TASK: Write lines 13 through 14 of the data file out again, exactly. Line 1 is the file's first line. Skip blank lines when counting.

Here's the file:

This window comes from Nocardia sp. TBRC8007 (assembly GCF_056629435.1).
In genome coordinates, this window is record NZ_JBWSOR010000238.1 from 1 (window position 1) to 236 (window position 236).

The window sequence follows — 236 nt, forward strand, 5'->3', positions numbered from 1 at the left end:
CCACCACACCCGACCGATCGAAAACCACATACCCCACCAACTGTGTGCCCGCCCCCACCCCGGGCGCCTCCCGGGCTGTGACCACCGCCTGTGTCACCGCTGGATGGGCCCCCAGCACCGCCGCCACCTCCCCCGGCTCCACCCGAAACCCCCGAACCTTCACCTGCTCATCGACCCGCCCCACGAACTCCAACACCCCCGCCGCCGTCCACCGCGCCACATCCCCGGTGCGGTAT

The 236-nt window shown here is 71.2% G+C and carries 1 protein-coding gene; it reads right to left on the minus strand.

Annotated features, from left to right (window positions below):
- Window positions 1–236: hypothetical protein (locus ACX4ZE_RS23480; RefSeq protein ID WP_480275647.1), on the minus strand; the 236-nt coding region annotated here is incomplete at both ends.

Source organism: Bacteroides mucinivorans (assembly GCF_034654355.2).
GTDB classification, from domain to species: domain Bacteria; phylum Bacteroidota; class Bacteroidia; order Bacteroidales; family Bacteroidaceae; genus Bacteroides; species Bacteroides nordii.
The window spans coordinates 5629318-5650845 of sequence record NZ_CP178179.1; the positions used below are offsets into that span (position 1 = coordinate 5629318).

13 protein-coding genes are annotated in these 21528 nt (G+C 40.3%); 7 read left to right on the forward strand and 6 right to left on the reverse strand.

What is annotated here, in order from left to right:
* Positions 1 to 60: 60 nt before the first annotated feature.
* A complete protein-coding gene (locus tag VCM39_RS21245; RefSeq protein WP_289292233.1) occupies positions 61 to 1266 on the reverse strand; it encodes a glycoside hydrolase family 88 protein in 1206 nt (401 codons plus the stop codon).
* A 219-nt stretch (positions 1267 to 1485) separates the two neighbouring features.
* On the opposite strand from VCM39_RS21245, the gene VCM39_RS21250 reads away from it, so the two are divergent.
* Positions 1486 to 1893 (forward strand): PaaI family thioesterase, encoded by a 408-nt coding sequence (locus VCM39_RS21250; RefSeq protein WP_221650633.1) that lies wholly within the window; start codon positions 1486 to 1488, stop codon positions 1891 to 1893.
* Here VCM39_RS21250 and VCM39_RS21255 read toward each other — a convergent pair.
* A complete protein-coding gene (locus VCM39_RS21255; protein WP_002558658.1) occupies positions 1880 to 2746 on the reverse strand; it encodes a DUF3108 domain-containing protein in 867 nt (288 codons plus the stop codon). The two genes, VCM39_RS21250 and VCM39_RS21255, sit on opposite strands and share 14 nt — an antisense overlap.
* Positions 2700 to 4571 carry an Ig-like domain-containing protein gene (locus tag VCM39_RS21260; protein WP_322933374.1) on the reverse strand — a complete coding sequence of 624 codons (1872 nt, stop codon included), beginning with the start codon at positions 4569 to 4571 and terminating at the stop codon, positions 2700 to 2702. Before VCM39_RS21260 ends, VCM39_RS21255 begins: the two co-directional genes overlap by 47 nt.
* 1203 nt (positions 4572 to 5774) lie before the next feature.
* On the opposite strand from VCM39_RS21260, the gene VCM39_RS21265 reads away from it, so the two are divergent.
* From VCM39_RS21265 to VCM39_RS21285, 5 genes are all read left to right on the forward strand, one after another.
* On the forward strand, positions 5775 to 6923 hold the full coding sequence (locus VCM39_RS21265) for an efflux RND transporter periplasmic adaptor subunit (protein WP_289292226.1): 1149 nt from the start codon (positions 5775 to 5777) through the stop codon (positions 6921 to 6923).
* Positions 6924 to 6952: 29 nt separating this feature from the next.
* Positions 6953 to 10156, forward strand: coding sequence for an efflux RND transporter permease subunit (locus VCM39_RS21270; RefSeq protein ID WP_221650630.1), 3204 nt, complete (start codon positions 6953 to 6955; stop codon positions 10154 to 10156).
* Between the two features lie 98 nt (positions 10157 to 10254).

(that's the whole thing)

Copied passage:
* Positions 1 to 60: 60 nt before the first annotated feature.
* A complete protein-coding gene (locus tag VCM39_RS21245; RefSeq protein WP_289292233.1) occupies positions 61 to 1266 on the reverse strand; it encodes a glycoside hydrolase family 88 protein in 1206 nt (401 codons plus the stop codon).